You've stated that there are several questions that appear on standardized tests that you think are so terribly written or illustrated that the 'best' answer and most true answer is usually NOT the one that the test-makers credit as the correct one. OF all the questions you've seen over the years, which would you say stands out as the absolute worst?
From Frank W.
Dear Frank W.,
Good question! However, to be totally honest with you, there are several that stand out as so poorly conceived and/or so poorly written or illustrated that I find myself unable to pin this answer down to just one. So, for the sake of completeness, here are a handful that stand out as, well, shockingly stupid:
1) The probability questions that show a bag or jar of different colored marbles or candies (or whatever), and ask which one would a person reaching into the bag or jar be most likely to select. I'm sure you've seen this type. It's SUPPOSED to be basic probability. HOWEVER!!, the bag or jar is illustrated in a way that indicates that it is clear. CLEAR!!!!!!!! Which candy would a person most likely select from a CLEAR receptacle? The candy whose flavor he likes the most!!!!! A CLEAR JAR??? Probability????? Hello??!!??
Nevertheless, if we overlook that particular facet of the ill-conceived question, the next best choice (at least to my way of thinking) is the candy that is nearest to the top of the clear canister!! Aren't most of us taught that it is rude to reach too deeply into such a grab-bag and unnecessarily slime up all the choices our fingers squirm around and bypass on our way to the favorite we crave? So, if there are two blues at the top, and four reds at the bottom, well, it's a tough call – manners over math or math over manners??...??
Finally, there is one more version of this type of probability question that has always fascinated me: This time, the bag is opaque (thank heavens!), and has an assortment that goes something like this: 2 red marbles or candy, 3 blue marbles or candies, one purple marble or candy, and one orange marble or candy. And the question asks: Which color is a person most likely to pull out without looking if given only one chance? Well, the obvious answer, of course, is blue. Why? Because there are more blue marbles (or candies) than there are of any other color. BUT.... Notice anything odd about this scenario? Well, I do, and it is this: While it is true that there are more blue items in the collection than there are of any other particular color, it is also true that there are more items that are NOT blue than there are blue. Thus, the blues are actually in the minority and a person is in fact LESS likely to select a blue than he/she is to select a marble or candy of another color! So, if you ever encounter a question such as this one, choose at your own risk.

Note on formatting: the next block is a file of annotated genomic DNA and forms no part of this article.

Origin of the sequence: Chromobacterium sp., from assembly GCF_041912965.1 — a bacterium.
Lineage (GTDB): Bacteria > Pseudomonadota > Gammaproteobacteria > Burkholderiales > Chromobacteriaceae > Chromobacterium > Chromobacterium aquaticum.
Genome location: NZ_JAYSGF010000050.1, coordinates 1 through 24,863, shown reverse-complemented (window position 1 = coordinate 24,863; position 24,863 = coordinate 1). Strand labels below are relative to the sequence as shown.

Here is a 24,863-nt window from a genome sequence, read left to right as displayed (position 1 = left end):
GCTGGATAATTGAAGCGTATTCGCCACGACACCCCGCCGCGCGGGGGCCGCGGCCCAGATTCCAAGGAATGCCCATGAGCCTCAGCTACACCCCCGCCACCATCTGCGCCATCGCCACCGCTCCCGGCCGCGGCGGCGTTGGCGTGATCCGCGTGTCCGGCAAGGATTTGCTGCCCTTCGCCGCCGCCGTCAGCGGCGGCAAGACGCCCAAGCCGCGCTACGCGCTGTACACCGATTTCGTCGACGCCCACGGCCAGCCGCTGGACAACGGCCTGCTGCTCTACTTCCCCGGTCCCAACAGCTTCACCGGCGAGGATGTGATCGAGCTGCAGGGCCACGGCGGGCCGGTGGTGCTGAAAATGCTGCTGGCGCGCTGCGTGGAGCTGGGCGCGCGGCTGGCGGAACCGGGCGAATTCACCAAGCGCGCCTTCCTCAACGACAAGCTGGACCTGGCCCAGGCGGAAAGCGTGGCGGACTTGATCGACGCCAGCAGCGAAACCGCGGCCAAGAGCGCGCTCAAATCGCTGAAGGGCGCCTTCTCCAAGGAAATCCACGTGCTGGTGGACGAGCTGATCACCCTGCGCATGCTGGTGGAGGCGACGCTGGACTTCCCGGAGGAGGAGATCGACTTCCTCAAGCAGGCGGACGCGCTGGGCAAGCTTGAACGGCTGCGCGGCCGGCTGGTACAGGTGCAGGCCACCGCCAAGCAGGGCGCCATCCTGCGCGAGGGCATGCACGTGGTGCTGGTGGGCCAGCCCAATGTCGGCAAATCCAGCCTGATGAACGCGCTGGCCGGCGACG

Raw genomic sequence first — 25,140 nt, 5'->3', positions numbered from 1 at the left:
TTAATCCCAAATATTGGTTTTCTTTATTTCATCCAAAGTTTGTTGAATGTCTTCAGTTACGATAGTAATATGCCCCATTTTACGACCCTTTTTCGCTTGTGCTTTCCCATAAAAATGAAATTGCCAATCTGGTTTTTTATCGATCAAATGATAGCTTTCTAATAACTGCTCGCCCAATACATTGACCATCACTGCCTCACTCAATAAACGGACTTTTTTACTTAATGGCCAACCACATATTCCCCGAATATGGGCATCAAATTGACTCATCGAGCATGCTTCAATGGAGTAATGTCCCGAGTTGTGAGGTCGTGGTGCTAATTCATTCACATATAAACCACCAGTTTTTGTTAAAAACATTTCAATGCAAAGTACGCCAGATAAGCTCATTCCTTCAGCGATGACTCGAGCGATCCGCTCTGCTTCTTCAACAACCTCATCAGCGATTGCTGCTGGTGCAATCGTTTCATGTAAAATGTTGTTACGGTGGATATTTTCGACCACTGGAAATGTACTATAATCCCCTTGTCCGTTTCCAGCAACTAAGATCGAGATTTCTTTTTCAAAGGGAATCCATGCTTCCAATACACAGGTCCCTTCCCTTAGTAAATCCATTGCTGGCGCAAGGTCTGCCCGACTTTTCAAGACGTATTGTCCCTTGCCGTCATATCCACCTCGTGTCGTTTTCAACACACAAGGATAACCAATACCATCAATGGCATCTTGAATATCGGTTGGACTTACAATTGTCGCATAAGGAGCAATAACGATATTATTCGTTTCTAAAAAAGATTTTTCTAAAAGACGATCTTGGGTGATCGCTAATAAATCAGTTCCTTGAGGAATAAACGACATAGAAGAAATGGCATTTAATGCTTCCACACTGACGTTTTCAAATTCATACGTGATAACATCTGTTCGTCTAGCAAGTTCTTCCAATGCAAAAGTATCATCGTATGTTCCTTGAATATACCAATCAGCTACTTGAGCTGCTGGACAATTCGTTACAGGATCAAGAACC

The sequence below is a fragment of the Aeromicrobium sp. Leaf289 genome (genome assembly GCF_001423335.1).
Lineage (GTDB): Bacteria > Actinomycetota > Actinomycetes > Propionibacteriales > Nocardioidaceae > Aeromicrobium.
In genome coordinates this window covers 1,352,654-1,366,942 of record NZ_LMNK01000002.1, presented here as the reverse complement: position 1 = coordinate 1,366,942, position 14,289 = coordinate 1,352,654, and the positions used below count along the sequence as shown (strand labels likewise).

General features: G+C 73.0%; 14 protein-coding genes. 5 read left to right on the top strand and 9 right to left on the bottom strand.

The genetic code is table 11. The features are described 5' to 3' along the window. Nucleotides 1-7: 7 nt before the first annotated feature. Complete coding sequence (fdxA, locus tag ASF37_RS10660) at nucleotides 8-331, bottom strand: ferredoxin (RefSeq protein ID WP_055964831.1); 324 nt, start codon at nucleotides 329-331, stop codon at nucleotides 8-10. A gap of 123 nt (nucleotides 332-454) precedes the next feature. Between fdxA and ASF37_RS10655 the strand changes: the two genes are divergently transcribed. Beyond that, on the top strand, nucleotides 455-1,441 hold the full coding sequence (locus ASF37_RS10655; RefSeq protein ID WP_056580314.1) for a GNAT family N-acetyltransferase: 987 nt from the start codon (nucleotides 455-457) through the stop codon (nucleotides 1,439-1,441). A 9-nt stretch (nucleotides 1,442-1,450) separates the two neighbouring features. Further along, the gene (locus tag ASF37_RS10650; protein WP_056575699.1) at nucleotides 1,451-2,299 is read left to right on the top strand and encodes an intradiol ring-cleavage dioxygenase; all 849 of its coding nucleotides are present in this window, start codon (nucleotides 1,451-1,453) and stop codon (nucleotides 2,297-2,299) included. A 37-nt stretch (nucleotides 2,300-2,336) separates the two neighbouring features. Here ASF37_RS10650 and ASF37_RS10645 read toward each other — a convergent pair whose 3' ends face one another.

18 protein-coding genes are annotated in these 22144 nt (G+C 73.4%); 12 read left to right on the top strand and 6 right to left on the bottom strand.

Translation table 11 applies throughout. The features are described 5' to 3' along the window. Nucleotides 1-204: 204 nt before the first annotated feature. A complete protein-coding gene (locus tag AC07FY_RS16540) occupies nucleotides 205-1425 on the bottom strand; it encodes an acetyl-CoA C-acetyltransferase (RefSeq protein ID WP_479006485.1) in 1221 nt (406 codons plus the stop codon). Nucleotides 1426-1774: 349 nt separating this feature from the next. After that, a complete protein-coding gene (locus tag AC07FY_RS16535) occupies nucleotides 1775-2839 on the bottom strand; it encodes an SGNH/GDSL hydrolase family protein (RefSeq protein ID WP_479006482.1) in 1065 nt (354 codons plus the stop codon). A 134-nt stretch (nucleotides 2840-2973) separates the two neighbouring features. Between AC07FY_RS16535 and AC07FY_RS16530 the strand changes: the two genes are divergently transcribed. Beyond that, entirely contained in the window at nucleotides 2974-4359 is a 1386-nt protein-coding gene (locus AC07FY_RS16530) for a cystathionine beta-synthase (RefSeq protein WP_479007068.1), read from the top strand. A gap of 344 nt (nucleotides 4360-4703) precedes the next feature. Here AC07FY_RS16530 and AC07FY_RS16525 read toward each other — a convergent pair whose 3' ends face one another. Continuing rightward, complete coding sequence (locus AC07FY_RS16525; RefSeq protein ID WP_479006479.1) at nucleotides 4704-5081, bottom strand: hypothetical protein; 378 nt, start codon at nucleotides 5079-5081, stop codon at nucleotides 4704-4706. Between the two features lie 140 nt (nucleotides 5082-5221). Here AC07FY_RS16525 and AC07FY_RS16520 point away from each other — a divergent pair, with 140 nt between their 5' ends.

Finally, for the sake of completeness (or something resembling completeness) I would be remiss if I did not draw your attention to one of the all-time stupidest questions that can still be found on standardized test after standardized test! Coincidentally, it's another probability question: A spinner is shown. (In case you haven't seen such a question in a while, a spinner is one of those things with the arrow pivoted in the center that you fling a finger at and it circles until slowing and then stopping on one particular part. They are a popular device, and probably the one most people encounter at one time or another is the one that goes with the Milton Bradley game 'Twister'. Anyway, for a spinner to spin fairly, it must, of course, be positioned on a flat surface. However, when the game is not being played, spinners are frequently stored in an upright position, either leaning on a shelf, or hanging from a wall-hook. (When running my math department, I developed the habit of Velcro-ing everything to walls or shelves, so that teachers could easily locate them and just as easily return them when their math class ended. Well, can you smell the problem yet? Of course you could! In the world of vertically stored spinners, GRAVITY trumps probability every time. All spinners that I know of come to rest with their arrow pointing straight down, regardless of how thin the southern-most sliver may be in relation to the rest of the circle of possible landing fields. Now, consider the average standardized test... do their designers seem committed to hiring artists whose craftsmanship is keen enough to employ the kind of atmospheric perspective necessary to make it clear that the spinner is NOT really vertical despite its apparent vertical orientation on the page?
No, they do not. So, even if the southern-most portion of the spinner's subdivision is the slenderest, many intelligent students would be justified in selecting that region as the arrow's most likely destination.
I'll leave that determination up to you,
Hope this helps, particularly the next time you choose an answer that makes the most sense but receives no credit. Standardized tests serve an important function, though the nature of that function is unclear.